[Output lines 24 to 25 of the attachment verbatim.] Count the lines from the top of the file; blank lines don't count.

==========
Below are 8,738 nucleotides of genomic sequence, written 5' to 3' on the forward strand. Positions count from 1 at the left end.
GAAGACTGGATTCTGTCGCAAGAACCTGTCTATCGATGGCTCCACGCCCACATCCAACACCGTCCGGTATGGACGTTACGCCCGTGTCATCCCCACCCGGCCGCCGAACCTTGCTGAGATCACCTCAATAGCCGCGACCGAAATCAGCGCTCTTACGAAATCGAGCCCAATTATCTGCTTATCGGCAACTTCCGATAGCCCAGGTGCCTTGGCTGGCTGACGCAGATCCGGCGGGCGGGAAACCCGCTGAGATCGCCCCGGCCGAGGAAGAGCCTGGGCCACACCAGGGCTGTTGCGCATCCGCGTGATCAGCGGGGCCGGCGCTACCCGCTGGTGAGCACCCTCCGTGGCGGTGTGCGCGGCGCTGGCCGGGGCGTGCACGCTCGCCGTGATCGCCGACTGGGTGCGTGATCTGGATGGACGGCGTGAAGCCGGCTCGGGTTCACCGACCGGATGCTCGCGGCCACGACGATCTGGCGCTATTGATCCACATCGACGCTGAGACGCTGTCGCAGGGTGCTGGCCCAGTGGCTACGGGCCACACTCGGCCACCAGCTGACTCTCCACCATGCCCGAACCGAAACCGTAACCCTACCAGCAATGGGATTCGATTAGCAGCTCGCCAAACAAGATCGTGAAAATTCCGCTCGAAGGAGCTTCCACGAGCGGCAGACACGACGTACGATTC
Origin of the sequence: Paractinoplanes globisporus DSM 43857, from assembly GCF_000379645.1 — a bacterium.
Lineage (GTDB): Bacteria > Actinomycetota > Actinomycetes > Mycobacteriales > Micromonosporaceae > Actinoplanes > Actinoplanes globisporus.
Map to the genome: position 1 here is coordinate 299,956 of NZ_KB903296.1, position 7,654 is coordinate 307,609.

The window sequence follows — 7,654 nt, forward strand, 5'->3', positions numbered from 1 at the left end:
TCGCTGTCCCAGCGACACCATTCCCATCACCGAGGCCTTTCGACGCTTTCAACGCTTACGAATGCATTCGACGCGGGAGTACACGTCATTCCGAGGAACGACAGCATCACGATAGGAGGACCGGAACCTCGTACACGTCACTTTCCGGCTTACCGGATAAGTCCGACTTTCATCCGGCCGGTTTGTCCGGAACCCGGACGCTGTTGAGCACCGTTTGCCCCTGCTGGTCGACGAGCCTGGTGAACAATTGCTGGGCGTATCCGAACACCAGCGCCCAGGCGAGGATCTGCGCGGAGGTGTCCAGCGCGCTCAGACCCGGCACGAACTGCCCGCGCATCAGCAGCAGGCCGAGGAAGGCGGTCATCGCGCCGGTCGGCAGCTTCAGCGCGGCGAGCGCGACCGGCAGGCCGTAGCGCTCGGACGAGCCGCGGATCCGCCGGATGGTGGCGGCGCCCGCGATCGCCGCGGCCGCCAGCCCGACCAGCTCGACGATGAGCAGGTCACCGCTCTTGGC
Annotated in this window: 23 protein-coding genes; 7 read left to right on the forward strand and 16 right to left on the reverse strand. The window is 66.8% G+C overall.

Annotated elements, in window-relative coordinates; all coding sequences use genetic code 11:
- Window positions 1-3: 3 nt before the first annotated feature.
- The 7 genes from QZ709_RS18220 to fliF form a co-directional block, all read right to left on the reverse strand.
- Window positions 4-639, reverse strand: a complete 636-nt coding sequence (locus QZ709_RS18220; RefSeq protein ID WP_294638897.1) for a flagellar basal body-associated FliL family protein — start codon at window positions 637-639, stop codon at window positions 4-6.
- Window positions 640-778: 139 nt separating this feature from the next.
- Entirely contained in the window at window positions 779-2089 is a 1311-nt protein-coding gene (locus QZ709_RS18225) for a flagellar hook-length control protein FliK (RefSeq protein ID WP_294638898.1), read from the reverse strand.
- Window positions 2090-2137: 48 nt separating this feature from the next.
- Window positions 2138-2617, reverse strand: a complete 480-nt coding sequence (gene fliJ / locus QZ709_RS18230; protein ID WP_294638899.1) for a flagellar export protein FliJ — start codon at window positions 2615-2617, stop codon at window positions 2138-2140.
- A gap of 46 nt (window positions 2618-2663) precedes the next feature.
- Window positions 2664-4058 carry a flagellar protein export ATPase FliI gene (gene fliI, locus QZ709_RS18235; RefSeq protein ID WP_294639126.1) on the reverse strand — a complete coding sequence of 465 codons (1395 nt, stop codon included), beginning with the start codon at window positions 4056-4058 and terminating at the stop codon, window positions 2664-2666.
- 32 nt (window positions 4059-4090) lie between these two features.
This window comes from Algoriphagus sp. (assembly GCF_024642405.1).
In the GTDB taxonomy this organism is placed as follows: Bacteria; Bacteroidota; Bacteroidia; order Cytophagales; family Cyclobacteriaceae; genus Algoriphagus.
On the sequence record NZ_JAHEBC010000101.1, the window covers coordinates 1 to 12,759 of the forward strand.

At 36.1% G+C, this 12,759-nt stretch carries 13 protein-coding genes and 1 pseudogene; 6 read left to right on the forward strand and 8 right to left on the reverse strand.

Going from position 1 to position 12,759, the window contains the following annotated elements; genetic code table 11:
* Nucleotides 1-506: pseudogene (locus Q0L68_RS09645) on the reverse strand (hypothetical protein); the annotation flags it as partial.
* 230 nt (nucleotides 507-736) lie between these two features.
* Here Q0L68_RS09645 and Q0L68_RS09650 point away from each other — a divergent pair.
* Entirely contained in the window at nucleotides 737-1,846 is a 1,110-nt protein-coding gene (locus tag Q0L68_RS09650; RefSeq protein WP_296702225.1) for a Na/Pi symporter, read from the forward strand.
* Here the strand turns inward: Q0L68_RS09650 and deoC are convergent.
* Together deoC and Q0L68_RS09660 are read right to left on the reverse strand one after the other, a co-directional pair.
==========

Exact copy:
Going from position 1 to position 12,759, the window contains the following annotated elements; genetic code table 11:
* Nucleotides 1-506: pseudogene (locus Q0L68_RS09645) on the reverse strand (hypothetical protein); the annotation flags it as partial.